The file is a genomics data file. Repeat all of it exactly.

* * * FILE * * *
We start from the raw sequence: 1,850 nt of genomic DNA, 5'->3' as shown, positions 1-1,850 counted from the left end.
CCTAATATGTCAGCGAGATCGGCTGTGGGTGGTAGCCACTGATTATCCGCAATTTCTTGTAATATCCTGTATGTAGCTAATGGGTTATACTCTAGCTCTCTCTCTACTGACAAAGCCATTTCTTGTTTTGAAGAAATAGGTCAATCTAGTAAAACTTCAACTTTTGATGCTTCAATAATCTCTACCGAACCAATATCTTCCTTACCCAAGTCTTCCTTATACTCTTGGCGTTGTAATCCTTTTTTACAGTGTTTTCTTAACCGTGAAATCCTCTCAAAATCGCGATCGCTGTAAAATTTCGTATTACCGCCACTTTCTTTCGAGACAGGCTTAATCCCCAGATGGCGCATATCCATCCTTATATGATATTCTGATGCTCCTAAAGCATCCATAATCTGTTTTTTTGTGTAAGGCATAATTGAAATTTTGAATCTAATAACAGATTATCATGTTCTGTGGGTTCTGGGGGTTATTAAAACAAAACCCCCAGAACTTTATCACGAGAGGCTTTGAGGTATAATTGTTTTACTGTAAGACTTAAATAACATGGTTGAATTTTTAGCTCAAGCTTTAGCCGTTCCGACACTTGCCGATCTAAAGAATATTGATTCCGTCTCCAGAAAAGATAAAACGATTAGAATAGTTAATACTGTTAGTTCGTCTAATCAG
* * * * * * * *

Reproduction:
We start from the raw sequence: 1,850 nt of genomic DNA, 5'->3' as shown, positions 1-1,850 counted from the left end.
CCTAATATGTCAGCGAGATCGGCTGTGGGTGGTAGCCACTGATTATCCGCAATTTCTTGTAATATCCTGTATGTAGCTAATGGGTTATACTCTAGCTCTCTCTCTACTGACAAAGCCATTTCTTGTTTTGAAGAAATAGGTCAATCTAGTAAAACTTCAACTTTTGATGCTTCAATAATCTCTACCGAACCAATATCTTCCTTACCCAAGTCTTCCTTATACTCTTGGCGTTGTAATCCTTTTTTACAGTGTTTTCTTAACCGTGAAATCCTCTCAAAATCGCGATCGCTGTAAAATTTCGTATTACCGCCACTTTCTTTCGAGACAGGCTTAATCCCCAGATGGCGCATATCCATCCTTATATGATATTCTGATGCTCCTAAAGCATCCATAATCTGTTTTTTTGTGTAAGGCATAATTGAAATTTTGAATCTAATAACAGATTATCATGTTCTGTGGGTTCTGGGGGTTATTAAAACAAAACCCCCAGAACTTTATCACGAGAGGCTTTGAGGTATAATTGTTTTACTGTAAGACTTAAATAACATGGTTGAATTTTTAGCTCAAGCTTTAGCCGTTCCGACACTTGCCGATCTAAAGAATATTGATTCCGTCTCCAGAAAAGATAAAACGATTAGAATAGTTAATACTGTTAGTTCGTCTAATCAG